One of Pooh’s objectives this year is to learn to work with arrays.

When I was in school, we weren’t using arrays. We were memorizing addition and multiplication facts back then.

Now, though, arrays are an important (and helpful) way to understand adding and multiplying.

So I put together a math product: Apple Arrays! – A fun, apple-themed way to have **array practice for second grade**!

By the way, be sure to check out our Apple Orchard Playdough Counting Mat for your toddlers and preschoolers!

Need to practice visual discrimination? Don’t miss our Apple Alike! Same or Different Worksheets!

## Apple Array Practice for Second Grade

To use these printables, you’ll need the following: (Affiliate links are included in this post. For details, see our Disclosure Policy.)

This product includes 16 worksheets that include both addition and multiplication for numbers 1-5.

If your students are still working on addition fluency, the first ten worksheets are all about adding numbers 1-5.

A full answer key is provided, so the kids can check their work.

This is a great activity for practicing addition facts.

But if your students are ready for a quick introduction to multiplication, the last six worksheets are perfect for showing them the relationship between adding and the times tables!

## How to Use Apple Array Practice for Second Grade

I have to admit that when Pooh saw that there were multiplication problems on the sheet, his reaction was “TIMES TABLES????”

It was a dramatic moment, for sure.

But I used the first few pages to introduce him to using arrays with addition.

And then we talked about how addition with arrays is the same as multiplication.

This product focuses just on working with 5’s from 5+0 to 5+5+5, so you can use it to introduce times tables from 5×1 to 5×5.

The first set of pages contains apple arrays and written addition and multiplication problems.

Pooh and I looked at each row and column in the arrays to understand why we write those particular addition and multiplication equations to represent them.

Count out the number of apples in each row to find your first addend.

Then count the number of rows to find the second. Simple!

After he went through and solved the first set of problems, we used the second set of pages.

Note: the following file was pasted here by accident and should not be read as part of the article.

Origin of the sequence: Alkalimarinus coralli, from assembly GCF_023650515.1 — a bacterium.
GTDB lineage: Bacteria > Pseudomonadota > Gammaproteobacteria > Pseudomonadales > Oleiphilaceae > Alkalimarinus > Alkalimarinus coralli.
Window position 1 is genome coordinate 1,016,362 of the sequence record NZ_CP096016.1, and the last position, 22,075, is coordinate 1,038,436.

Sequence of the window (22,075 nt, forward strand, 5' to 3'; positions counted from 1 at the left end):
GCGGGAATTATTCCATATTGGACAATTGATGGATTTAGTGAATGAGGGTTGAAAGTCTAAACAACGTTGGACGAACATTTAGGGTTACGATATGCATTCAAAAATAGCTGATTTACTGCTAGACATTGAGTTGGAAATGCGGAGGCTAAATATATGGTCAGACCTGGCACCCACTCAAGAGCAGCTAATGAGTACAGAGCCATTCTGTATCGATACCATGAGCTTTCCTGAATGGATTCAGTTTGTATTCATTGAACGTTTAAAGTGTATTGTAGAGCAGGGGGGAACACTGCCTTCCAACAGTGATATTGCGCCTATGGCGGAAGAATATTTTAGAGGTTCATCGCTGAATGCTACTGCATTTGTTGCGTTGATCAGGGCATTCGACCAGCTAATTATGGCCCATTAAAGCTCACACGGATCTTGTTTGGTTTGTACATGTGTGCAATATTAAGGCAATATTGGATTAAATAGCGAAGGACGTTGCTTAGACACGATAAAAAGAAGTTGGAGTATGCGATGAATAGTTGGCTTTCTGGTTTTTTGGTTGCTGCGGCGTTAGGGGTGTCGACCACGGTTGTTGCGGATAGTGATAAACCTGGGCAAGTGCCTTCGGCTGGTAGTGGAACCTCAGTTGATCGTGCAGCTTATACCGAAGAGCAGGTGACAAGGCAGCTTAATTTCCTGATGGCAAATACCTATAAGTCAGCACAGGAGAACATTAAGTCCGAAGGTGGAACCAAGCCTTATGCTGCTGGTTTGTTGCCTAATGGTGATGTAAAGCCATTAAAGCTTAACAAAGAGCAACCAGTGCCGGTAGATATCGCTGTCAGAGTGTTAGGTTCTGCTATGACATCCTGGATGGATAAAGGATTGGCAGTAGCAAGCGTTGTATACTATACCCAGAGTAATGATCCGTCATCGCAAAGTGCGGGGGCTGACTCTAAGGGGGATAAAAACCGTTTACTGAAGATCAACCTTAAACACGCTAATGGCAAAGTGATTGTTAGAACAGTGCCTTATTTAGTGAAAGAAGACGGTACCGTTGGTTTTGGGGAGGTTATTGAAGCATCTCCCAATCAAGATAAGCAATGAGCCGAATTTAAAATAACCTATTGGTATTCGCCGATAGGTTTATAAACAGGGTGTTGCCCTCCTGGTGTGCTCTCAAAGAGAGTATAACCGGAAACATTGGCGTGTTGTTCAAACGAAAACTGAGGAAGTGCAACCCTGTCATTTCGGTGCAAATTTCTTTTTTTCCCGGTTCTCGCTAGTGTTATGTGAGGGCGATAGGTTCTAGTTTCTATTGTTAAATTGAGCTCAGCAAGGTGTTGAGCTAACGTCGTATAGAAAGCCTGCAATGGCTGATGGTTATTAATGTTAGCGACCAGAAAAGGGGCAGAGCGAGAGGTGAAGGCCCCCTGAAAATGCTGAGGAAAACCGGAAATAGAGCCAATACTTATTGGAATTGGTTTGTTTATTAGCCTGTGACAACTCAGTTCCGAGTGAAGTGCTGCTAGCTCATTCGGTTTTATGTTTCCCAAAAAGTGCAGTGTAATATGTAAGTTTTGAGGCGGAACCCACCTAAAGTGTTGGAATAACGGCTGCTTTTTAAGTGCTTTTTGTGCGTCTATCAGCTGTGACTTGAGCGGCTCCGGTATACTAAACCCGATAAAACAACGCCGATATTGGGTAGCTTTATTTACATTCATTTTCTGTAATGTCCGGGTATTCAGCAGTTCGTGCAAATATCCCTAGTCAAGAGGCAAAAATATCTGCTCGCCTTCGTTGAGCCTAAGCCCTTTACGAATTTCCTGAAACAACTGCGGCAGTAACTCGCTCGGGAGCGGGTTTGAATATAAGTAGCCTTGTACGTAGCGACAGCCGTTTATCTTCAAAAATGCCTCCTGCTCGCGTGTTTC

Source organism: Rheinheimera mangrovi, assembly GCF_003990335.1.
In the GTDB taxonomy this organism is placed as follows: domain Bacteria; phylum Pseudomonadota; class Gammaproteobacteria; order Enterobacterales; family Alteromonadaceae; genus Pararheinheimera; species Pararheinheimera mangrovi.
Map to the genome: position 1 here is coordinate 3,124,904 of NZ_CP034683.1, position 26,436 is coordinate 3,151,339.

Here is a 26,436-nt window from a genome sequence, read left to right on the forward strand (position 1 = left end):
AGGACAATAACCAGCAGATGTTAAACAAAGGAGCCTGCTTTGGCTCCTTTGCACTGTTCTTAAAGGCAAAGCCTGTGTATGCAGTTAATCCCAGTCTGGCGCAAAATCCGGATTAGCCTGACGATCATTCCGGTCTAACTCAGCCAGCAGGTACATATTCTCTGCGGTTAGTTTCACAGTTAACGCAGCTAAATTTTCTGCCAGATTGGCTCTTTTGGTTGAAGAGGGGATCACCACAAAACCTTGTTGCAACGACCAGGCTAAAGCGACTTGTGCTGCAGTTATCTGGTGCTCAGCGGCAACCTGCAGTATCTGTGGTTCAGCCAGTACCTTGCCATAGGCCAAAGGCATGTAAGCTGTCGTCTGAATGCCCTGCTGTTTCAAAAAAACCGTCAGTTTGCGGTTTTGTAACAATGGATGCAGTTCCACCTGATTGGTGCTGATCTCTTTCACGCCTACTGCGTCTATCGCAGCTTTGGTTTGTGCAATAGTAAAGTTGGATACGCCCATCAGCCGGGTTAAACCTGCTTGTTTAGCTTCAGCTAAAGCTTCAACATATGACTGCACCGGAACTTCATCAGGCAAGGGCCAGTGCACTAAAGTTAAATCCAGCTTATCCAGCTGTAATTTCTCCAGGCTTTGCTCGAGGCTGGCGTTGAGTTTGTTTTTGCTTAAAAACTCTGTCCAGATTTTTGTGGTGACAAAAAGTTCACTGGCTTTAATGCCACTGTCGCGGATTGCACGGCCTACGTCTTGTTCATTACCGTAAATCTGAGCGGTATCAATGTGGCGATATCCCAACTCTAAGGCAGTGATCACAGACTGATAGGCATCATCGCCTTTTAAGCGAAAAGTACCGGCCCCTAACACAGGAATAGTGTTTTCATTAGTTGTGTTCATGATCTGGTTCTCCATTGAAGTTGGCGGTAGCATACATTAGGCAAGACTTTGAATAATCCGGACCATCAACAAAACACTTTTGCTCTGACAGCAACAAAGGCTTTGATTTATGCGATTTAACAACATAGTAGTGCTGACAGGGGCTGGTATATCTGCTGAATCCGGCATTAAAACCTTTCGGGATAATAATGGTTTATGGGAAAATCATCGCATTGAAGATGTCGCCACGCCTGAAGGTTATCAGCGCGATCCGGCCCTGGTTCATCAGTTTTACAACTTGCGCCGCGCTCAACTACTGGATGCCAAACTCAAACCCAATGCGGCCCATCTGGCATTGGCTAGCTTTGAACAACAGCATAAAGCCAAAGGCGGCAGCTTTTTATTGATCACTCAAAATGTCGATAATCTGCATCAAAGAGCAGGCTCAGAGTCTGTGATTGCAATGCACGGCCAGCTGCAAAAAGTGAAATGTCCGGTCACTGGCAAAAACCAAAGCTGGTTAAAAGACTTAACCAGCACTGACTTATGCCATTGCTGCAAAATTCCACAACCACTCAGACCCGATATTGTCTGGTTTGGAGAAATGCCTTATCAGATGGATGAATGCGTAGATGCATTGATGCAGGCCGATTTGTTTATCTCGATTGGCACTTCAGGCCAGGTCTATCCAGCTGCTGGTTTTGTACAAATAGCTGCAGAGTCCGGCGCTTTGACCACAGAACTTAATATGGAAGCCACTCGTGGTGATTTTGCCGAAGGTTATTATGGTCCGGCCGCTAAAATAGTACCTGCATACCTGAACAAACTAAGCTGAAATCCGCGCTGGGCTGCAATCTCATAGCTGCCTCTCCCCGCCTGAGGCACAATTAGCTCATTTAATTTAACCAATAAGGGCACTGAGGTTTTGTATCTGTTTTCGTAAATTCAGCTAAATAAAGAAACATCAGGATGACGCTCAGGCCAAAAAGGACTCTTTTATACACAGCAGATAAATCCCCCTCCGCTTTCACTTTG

These pages have the apple arrays and addition/multiplication problems, but kids have to read the array correctly to fill in the addends/multiplicand/multiplier.

Which he did on his own!

He was so excited to grasp how to read arrays and relate them to multiplying that as soon as Jay came in the door, he said “Dad! I learned how to do times today!”

Another one of those homeschooling gifts I’m thrilled to share with them this year.

**Scroll down to get your copy of our Apple Array Practice for Second Grade!**

If you need more suggestions for teaching multiplication, try these tips!

To get your copy of Apple Array Practice for Second Grade, grab our 2nd Grade Learning Bundle! This bundle includes four learning printables designed to get your early elementary student off to a great year!

Come along with the entire 2nd Grade Blogging Team for all of our Apple activities this week!

How to use an apple to explain basic fractions from Crafty Kids at Home

Apples Graphing Activity from Sallie Borrink Learning

Free Number Order Printable Apples from Life Over C’s

Preserve an apple from getting brown from Planet Smarty Pants

Apple Descriptions {adjectives} from School Time Snippets

Nouns and Verbs – Apple Theme from 123 Homeschool 4 Me

Black and White Apple Prints: A Lesson in Contrast from Creative Family Fun

Apple Toothpick Tower Challenge from Preschool Powol Packets

Kita says

I love this a great way for them to learn what they need to know. This math is one of the hardest things and our school system changed up things from the old way of doing math.

Selena Robinson says

It’s definitely A LOT different than I remember. I’ve had to set aside time to study the concepts myself before I can teach them, even with first and second grade topics!

Carla says

Oooh, I love the way your arrays compare addition and multiplication!! I’ll totally use them with my daughter!

Selena Robinson says

Thank you, Carla! 🙂

Natalie PlanetSmartyPants says

This is an excellent idea to explicitly compare multiplication and addition results!

Selena Robinson says

Thanks, Natalie!

Nicola says

I’m looking forward to having a go at this with my son soon.

Selena Robinson says

Thanks, I hope he likes it!